Connected cars may be cool, but pose a threat to privacy of users

WU staff | Features | March 10, 2014
Connected cars may be cool, but pose a threat to privacy of users

There's no doubt that the connected vehicles are the future of the automobile, but they pose a serious threat to the privacy of customers. The trend which has already engulfed the technology world could soon reek havoc in vehicles if manufacturers wrongly make use of the vast expanse of data they gather.

Martin Winterkorn, the chief executive of Europe's largest carmaker Volkswagen, urged carmakers to prevent connected vehicles from turning into 'data monsters' that aid snooping on customers.

“I clearly say yes to Big Data, yes to greater security and convenience, but no to paternalism and Big Brother. At this point, the entire industry is called upon. We need a voluntary commitment by the automobile industry,” he said, in a Financial Times report.

With ever increasing levels of sophistication in car infotainment systems and self-driving technologies, carmakers have access to vast amounts of data which is often personal to the users. Just as social networks rely on personal information of its users to offer targeted advertising, data from cars could be used by carmakers to offer some new kind of service.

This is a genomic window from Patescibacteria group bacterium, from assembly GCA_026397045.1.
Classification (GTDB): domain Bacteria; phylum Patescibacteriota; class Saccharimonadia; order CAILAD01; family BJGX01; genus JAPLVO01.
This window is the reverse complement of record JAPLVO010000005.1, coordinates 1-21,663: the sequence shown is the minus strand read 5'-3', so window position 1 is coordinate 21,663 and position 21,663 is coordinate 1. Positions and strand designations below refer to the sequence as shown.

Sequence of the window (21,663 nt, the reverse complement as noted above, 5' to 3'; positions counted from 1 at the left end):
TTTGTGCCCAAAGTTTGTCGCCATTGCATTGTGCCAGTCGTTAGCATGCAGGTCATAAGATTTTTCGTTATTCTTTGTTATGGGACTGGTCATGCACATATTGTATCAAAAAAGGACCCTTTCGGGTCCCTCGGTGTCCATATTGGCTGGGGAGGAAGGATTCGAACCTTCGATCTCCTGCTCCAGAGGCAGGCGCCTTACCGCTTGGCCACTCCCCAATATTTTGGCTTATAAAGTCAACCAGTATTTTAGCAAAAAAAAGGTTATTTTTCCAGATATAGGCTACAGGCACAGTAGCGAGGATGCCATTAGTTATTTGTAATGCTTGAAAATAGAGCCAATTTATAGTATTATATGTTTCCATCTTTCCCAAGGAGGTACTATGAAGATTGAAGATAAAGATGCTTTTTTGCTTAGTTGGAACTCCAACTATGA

One such prime example of the intrusive use of technology in cars is installation of telematic systems which could identify aggressive driving patterns, leading to insurance companies penalising customers with higher premiums. However, installation of such devices are the centrepiece of the self-driving car.

Another potential headache for carmakers is the clear demarcation between data that can be stored and data that must be discarded, in the event of an accident. A prime example of this is Mercedes-Benz's S-Class self-driving test mule which collected over 300 gigabites worth of images in a single hour just from the onboard stereo camera.

Connectivity in cars also brings into account the threat of data access by unauthorised parties, and corruption of systems and data logging through maleware. Where and how carmakers store data will serve as huge logistical problems and is only opening doors for technology companies into the auto sector.

 
 
 
 
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